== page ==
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Benson J. Lossing, Pictorial Field Book of the Civil War. Volume 1., Chapter 7: Secession Conventions in six States. (search)
mount them. The arrangement for the Wyandot and Supply to anchor near Fort Pickens was not carried out; and, to the astonishment of Slemmer, he was informed that Commodore Armstrong had ordered both vessels away, the former to the south side of Cuba, and the latter to her final destination off Vera Cruz, with coals and stores for the Home Squadron there. He remonstrated, but in vain. That night Captain Berryman sent him some muskets which he had procured, with difficulty, from the Navy Yarde gunners. strange restrictions. Captain Berryman was ordered not to fire a shot unless his vessel should be attacked. In case Pickens should be assailed, the Wyandot must be a passive spectator! She might as well have been on the south side of Cuba, if these instructions had been obeyed. Slemmer was now left to his own resources. He was in one of the strongest forts on the Gulf coast, but his garrison consisted of only eighty one souls, officers and men. There were fifty-four guns in pos
Benson J. Lossing, Pictorial Field Book of the Civil War. Volume 1., Chapter 15: siege of Fort Pickens.--Declaration of War.--the Virginia conspirators and, the proposed capture of Washington City. (search)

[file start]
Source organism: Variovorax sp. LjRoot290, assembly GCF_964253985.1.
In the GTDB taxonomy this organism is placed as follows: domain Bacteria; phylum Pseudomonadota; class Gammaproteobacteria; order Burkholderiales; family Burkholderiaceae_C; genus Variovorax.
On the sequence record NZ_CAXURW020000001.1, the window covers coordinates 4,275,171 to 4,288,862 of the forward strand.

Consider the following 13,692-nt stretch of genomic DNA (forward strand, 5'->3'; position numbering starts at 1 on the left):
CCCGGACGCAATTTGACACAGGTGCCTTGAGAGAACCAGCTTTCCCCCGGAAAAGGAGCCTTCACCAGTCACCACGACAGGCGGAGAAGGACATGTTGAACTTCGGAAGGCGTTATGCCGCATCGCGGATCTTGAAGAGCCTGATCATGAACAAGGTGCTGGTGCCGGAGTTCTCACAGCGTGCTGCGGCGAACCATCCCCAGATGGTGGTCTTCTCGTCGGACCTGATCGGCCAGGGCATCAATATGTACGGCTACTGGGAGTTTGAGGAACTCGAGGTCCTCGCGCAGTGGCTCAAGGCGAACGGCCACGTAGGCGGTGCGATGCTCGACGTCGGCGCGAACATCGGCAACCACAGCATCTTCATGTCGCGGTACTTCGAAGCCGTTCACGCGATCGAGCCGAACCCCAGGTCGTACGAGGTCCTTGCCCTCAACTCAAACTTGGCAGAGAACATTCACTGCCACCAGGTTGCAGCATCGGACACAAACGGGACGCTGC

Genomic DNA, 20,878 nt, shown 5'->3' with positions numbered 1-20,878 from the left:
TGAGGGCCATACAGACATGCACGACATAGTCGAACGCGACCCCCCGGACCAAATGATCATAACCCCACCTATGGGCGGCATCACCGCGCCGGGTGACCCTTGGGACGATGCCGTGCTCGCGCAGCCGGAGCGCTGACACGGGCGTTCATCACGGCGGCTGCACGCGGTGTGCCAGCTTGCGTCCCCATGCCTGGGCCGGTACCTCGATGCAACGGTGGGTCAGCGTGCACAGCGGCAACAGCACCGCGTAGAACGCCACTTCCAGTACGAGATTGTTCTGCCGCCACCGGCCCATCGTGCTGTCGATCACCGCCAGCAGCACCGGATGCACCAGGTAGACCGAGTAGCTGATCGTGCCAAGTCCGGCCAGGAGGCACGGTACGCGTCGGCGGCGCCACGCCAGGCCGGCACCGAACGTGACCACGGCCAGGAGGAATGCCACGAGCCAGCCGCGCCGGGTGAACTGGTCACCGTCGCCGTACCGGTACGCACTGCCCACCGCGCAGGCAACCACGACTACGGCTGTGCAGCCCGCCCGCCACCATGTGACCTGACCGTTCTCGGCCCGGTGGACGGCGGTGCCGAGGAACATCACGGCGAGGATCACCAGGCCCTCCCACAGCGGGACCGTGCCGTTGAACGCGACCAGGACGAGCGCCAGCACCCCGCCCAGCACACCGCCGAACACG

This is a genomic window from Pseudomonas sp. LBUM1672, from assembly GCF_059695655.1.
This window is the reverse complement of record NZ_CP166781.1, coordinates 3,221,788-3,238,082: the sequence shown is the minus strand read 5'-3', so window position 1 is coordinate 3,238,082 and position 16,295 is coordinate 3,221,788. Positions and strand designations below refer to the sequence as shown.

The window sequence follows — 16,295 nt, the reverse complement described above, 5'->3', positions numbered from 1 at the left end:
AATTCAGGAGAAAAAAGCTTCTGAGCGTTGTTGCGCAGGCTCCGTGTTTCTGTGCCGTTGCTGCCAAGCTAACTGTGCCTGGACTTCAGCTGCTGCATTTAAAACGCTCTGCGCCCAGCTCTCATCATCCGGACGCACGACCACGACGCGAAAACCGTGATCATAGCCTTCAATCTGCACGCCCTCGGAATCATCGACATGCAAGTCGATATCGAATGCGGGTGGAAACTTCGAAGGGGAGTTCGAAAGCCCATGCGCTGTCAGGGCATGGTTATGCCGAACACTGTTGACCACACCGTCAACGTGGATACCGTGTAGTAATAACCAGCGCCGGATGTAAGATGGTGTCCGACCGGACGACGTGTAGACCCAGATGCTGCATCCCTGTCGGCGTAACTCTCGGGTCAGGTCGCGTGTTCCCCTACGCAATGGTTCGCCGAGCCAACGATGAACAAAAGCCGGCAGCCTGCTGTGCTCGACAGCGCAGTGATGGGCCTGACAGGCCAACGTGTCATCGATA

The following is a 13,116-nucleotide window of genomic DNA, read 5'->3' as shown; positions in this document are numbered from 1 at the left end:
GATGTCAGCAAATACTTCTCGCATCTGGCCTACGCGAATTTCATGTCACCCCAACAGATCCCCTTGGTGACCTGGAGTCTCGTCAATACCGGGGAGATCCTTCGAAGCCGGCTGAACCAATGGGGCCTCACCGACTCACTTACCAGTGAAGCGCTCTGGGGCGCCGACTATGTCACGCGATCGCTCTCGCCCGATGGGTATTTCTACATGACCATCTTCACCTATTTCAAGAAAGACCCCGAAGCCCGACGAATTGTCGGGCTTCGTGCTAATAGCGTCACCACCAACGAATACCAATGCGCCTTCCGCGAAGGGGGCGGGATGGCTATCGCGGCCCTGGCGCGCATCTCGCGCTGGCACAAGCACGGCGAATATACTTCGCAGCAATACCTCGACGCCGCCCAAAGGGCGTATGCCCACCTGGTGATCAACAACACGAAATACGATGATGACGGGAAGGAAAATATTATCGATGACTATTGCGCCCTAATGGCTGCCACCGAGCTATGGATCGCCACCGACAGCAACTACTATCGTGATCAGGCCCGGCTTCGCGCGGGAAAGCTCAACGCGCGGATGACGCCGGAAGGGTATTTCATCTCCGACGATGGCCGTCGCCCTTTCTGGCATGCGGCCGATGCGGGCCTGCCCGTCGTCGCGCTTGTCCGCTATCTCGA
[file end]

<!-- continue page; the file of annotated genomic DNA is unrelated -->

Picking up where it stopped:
e utmost, if he should attempt to take possession of and occupy Fort Taylor. The disaffected were so numerous that Brannan was compelled to act with the greatest circumspection. At one time it seemed impossible for him to be of any practical service to his country, so completely was he in the power of the secessionists, civil and military. At that time the United States steamer Mohawk, Captain T. A. Craven, was cruising for slave-ships in the vicinity of the Florida Keys and the coast of Cuba; and at about the time of Mr. Lincoln's election, November 6, 1860. Captain (afterward Quartermaster-General) M. C. Meigs arrived, to take charge of the works at the Tortugas. He went by land, and was satisfied from what he heard on the way that an attempt would be made by the secessionists to seize the forts at the Keys, for their possession would be an immense advantage to the conspirators in the event of war. It was determined to defeat their designs, and to this end Captain Meigs wor
Benson J. Lossing, Pictorial Field Book of the Civil War. Volume 1., Chapter 23: the War in Missouri.-doings of the Confederate Congress. --Affairs in Baltimore.--Piracies. (search)
aptain William Perry, of South Carolina; one of which was captured by an armed Government vessel, and the other was destroyed by one. The Savannah was a little schooner which had formerly done duty as pilot-boat No. 7, off Charleston harbor. She was only fifty-four tons burden, carried one 18-pounder amidships, and was manned by only twenty men. At the close of May she sallied out from Charleston, and, on the 1st of June, captured the merchant brig Joseph, of Maine, laden with sugar, from Cuba, which was sen t into Georgetown, South Carolina, and the Savannah proceeded in search of other prizes. Three days afterward, June 3, 1861. she fell in with the National brig Perry, which she mistook for a merchant vessel, and approached to make her a prize. When the mistake was discovered, the Savannah turned and tried to escape. The Perry gave The Savannah. hot pursuit, and a sharp fight ensued, which was of short duration. The Savannah surrendered; and her crew, with the papers of